I was eating the last of my toast as I sat down into the driver seat of my “CloudCar”. Customer visit at 09:30am. As I slipped my smartphone into the cradle, the dashboard screen came to life and opened the NavSat app with an error message that my maps were out of date and would I like to download the latest files. “Why not”, I thought ? I confirmed and the download started. Except that the data plan on the onboard 4G LTE connection had reached it’s data cap. The kids had been watching video on the way to the beach and used it up. So I confirmed the purchase of some extra bandwidth (I chose the middle plan because I always do), went back to the NavSat and restarted the updates.
People seems love hearing about big technology companies like Google and Amazon for inspiration and ideas about infrastructure and operations. This is a bad idea. Lets say that you like baking your own bread and you want to improve your technique. Where do you go ? Lets abuse some metaphors in Small, Medium and Factory-sized IT.
Many people are predicting that networking will become a heavily commoditised with cheap white box hardware in the next few years. But I don’t believe commoditisation will happen the way that most people expect. So in this article I’m working through different ideas and concepts on product pricing and perceived value of networking as a whole. I would welcome discussion on this, I’m not completely confident that I’ve got my ideas locked down here. See you in the comments !
When you are enter a discussion about Cloud Computing with legacy IT people, you often (always) tell the story of handling IT infrastructure with the “Cattle vs Kittens”. The story highlights the difference of ITIL managed services vs Cloud Service and how cloud applications are managed. Kittens are pets. Each cute little kitten has a […]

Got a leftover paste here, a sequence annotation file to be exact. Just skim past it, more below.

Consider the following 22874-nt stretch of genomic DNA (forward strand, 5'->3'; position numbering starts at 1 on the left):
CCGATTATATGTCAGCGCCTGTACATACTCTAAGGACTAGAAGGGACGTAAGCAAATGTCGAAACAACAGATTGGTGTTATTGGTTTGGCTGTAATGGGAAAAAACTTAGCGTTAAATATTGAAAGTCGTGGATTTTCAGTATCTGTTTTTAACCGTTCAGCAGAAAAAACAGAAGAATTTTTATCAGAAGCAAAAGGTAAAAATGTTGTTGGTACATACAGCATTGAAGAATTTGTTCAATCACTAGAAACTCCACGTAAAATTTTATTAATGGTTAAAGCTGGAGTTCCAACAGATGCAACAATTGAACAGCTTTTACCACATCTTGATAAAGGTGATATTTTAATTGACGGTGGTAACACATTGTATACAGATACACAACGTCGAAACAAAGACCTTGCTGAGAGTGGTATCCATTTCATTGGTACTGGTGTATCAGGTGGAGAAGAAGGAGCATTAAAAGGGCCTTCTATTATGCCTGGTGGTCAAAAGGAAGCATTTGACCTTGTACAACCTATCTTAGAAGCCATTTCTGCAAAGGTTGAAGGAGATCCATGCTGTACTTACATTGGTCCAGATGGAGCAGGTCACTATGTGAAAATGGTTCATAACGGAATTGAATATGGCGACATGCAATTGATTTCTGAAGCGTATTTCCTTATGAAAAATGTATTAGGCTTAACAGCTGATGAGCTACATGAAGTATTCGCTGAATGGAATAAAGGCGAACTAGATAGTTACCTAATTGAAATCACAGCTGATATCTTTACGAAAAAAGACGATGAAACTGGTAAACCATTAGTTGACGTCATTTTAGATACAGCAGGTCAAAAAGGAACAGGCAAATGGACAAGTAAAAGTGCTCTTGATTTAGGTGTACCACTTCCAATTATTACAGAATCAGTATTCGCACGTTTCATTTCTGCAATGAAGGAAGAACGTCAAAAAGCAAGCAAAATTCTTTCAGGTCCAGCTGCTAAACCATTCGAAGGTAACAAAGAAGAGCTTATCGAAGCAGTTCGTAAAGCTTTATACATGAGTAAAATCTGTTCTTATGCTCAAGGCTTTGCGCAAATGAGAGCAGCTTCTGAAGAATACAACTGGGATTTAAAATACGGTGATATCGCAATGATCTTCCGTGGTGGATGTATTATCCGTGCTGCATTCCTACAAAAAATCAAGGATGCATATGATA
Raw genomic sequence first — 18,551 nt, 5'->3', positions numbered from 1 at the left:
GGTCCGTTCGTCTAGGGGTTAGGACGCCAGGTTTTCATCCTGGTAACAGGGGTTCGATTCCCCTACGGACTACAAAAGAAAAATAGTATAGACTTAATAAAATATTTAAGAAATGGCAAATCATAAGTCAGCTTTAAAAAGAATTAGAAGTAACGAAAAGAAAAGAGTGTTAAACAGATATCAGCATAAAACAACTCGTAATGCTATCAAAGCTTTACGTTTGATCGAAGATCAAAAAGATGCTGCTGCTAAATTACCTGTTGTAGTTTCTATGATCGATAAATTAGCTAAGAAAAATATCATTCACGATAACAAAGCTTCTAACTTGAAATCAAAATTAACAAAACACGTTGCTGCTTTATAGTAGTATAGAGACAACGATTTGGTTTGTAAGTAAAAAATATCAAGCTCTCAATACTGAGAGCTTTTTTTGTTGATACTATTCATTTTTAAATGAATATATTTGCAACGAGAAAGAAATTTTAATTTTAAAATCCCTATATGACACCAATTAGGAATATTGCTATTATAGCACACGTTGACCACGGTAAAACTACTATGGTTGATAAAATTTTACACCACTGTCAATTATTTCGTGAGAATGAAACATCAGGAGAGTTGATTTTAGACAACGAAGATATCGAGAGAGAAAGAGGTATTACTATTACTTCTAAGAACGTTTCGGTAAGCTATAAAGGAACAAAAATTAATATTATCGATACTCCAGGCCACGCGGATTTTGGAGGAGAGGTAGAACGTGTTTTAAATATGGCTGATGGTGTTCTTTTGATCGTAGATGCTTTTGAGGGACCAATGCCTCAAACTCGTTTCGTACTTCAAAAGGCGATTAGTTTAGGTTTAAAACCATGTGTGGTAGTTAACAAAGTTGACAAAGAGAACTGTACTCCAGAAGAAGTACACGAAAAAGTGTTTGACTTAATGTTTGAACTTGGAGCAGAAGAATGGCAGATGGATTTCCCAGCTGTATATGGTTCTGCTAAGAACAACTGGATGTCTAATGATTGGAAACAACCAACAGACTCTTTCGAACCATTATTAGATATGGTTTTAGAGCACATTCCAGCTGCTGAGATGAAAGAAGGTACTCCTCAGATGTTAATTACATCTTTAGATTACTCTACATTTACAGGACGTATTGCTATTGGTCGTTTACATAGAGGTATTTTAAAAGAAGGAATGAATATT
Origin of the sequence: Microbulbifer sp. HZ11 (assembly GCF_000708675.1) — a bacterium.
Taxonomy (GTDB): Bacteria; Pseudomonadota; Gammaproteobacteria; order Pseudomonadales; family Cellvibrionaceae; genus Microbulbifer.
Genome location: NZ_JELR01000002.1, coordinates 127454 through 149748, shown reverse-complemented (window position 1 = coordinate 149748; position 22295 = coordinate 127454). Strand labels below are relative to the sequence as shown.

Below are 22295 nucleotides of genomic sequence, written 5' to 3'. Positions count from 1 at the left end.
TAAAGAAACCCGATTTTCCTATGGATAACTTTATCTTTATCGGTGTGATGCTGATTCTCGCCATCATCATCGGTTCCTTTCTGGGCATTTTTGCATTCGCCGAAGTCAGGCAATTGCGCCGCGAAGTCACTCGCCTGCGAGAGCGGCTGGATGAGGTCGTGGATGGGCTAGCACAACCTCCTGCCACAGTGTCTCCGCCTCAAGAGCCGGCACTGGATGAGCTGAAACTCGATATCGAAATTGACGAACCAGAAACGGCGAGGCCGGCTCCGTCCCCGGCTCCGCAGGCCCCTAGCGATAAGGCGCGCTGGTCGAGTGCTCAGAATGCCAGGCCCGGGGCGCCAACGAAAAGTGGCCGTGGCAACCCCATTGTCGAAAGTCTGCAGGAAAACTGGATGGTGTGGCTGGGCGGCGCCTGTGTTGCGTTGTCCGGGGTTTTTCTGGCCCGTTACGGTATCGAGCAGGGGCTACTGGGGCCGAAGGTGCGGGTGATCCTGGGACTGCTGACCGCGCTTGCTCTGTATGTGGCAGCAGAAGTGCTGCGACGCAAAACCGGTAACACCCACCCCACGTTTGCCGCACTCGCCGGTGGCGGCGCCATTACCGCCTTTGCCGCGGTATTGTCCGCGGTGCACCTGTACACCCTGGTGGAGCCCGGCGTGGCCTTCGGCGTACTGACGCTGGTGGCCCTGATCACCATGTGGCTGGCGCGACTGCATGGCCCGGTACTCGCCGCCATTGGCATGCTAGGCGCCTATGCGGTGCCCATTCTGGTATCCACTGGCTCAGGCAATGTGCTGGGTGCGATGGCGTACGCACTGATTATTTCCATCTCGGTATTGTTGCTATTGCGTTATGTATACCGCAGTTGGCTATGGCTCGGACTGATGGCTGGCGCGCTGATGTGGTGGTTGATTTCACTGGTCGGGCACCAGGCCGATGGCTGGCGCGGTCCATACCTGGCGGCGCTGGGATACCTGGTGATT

Response: Three Bits of Advice From Discussing the Impact of VMware’s NSX at VMworld | IT Connection Blogs
This article from Mike Fratto at Current Analysis is great observation. Here is my view on the core topic: Networking vendors need to embrace homogeneity—that’s my first bit of advice—and present the most homogenous network to the virtual environment they can. By being homogenous, enterprises can swap out networking with far less disruption than having […]
I woke up at three o’clock this morning with a thought racing around my brain – am I building a Hosting Cathedral or Cloud Bazaar ? My data centre is like a cathedral – regimented rows of seats, full of disciplined and controlled resources all looking towards the technical priests for inspiration and direction. Each […]
Mike Fratto and NetworkComputing does a great job explaining the impact of Private Clouds on your career path: The problem: Change control rules the roost, and planned recovery procedures are required for every change. Cowboy IT isn’t allowed. The result is that IT operations are mostly manual, and any functions that are automated are tightly […]
There is an old saying “A man with his eyes fixed on Heaven doesn’t see where he is going”. It’s an almost perfect description of how the major vendors are bringing Software Defined Networking to the market.